Here are some tips for how to save on a bathroom renovation. Perhaps you’re wanting to simply replace a tub surround. Or maybe you’re wanting to convert a tub to a walk-in shower. Or maybe you’re taking everything to the studs and blowing out a wall or two to completely change the bathroom’s footprint.
Whether you’re doing a little or a lot, there are some basic tips and tricks you can use to get the most bang for your bathroom renovation bucks. Read on for deets!
TIP #1: Have a CLEAR Design Plan Ready
Renovation contractors generally aren’t designers, and different materials and finish options often have very different install costs. Even something like a seemingly simple tub surround replacement cost can vary widely depending on material and design. So, the best first tip for how to save on a bathroom renovation is to do some research on your own and thinking about tile and fixture designs that would likely reduce installation labor time.
For example, the 3×6 variegated natural stone marble tile subway pattern tub surround pictured below took a full week to install correctly. In contrast, the simple stacked pattern 4×12 ceramic tile tub surround without niche pictured below only took a few days to install. Therefore, one cost twice as much as the other. Labor is the biggest reno cost, so saving labor time means saving big time on the overall reno.
Also, some contractors (like me) will offer free precise measuring and materials ordering info as part of a project cost writeup. This only works if you already have a clear design vision for the new tile install at the project estimation visit. If you can’t tell a contractor what type, size, and pattern tile you want installed when they visit, then the contractor won’t be able to give you a precise installation labor cost or material overage estimate.
So, it’s a really good idea to finalize your materials and design plan before you start talking to installation contractors. Otherwise, you will probably get lots of padded bids as install folks price your project for worst-case scenarios. Having a very clear low cost materials and design plan in mind from the getgo is your best way for how to save on a bathroom renovation.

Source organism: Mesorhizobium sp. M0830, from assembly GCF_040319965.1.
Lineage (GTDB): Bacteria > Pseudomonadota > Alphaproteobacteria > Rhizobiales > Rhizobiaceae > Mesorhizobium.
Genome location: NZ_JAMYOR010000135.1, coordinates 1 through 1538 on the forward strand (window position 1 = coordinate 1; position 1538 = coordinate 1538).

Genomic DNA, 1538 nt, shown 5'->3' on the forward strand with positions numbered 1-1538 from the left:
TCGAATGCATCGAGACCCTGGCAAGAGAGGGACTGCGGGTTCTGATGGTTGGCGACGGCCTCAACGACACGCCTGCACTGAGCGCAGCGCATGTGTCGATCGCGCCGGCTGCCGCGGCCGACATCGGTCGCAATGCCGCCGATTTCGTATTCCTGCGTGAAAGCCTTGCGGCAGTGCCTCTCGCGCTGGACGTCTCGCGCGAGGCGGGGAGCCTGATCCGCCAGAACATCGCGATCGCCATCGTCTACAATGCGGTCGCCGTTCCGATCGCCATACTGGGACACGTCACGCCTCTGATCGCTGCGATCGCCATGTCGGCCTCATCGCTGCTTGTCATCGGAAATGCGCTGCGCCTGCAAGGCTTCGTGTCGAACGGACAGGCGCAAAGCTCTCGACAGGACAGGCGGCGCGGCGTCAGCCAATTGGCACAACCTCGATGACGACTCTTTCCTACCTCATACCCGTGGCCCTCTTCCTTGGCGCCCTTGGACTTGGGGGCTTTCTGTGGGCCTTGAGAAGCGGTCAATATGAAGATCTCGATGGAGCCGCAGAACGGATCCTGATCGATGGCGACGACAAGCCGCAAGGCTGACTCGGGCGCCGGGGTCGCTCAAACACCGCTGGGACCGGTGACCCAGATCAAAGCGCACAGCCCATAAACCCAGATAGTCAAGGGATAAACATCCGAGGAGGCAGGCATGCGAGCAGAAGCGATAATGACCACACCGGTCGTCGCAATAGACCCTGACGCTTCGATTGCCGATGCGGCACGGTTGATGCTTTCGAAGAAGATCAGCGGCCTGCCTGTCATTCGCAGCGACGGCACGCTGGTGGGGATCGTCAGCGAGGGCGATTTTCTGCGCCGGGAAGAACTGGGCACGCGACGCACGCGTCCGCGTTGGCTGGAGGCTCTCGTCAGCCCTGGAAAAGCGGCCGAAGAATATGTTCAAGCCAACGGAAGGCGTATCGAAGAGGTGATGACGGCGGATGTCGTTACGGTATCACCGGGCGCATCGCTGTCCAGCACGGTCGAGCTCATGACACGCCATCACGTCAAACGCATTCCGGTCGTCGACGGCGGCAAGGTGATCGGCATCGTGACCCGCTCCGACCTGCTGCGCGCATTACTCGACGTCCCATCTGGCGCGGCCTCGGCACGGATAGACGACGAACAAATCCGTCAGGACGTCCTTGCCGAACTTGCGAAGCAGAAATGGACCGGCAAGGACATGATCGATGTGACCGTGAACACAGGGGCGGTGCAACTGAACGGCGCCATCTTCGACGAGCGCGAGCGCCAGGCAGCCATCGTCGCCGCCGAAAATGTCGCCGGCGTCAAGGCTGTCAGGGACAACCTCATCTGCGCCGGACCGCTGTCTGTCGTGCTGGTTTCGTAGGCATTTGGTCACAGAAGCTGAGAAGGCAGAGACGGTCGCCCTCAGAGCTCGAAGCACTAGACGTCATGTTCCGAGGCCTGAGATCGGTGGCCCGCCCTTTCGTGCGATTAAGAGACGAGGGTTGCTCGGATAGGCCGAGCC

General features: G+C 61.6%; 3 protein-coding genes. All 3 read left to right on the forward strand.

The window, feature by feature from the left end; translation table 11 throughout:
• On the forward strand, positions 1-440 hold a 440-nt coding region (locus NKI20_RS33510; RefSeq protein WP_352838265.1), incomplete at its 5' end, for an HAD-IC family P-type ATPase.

The Bottom Line: Finalize your plan (what kind of tile do you want to use, what pattern do you want it installed in, and what extra features like niches you want) before you start reaching out to reno contractors. The more up-front details you can provide, the more responses (and more precise pricing) you will get!
TIP #2: Do Some Exploratory Demo Beforehand
Demolishing the existing tile, drywall, etc, yourself might seem a bit intimidating, but doing at least some exploratory demo before contractors come to price your job can be a real cost-saver (sorry single-bath folks).
Here’s why punching even just a few holes in the walls before contractors visit for cost quotes can save you money:
It minimizes uncertainty. Most contractors don’t have x-ray vision, but all fear what might be lurking unseen in walls. Therefore, the uncertainty of what’s hidden can often raise bid prices.
When costing a potential job, most contractors assume a worst-case scenario for the things they can’t see. For a bathroom remodel, that means assuming that the plumbing might be difficult (legacy polybutylene or steel supply-side plumbing instead of 1/2-in copper, small and corroded cast iron drain pipes instead of modern PVC piping, etc), that the wall framing might need to be repaired or redone (due to legacy water damage or just substandard 24-in on center framing), and lots of other potential hidden problems.
If you can at least punch a few holes beforehand to eliminate major plumbing and framing uncertainties, then you’re in position to save on your bathroom renovation by eliminating unknowns.
It also shows that you’re serious. All contractors have lots of experience spending lots of time costing lots of projects that never actually happen. Many homeowners decide that their old bathroom isn’t so bad once they get a pricetag for how much it’d actually cost to replace.
Punching a few holes in your bathroom walls is a pretty good signal that you’re very serious about actually doing a renovation. Showing that this job will definitely happen actually puts you in a much better position to get a contractor’s best price. Again, contractors don’t like uncertainty. So, show that you’re certain to actually do this thing!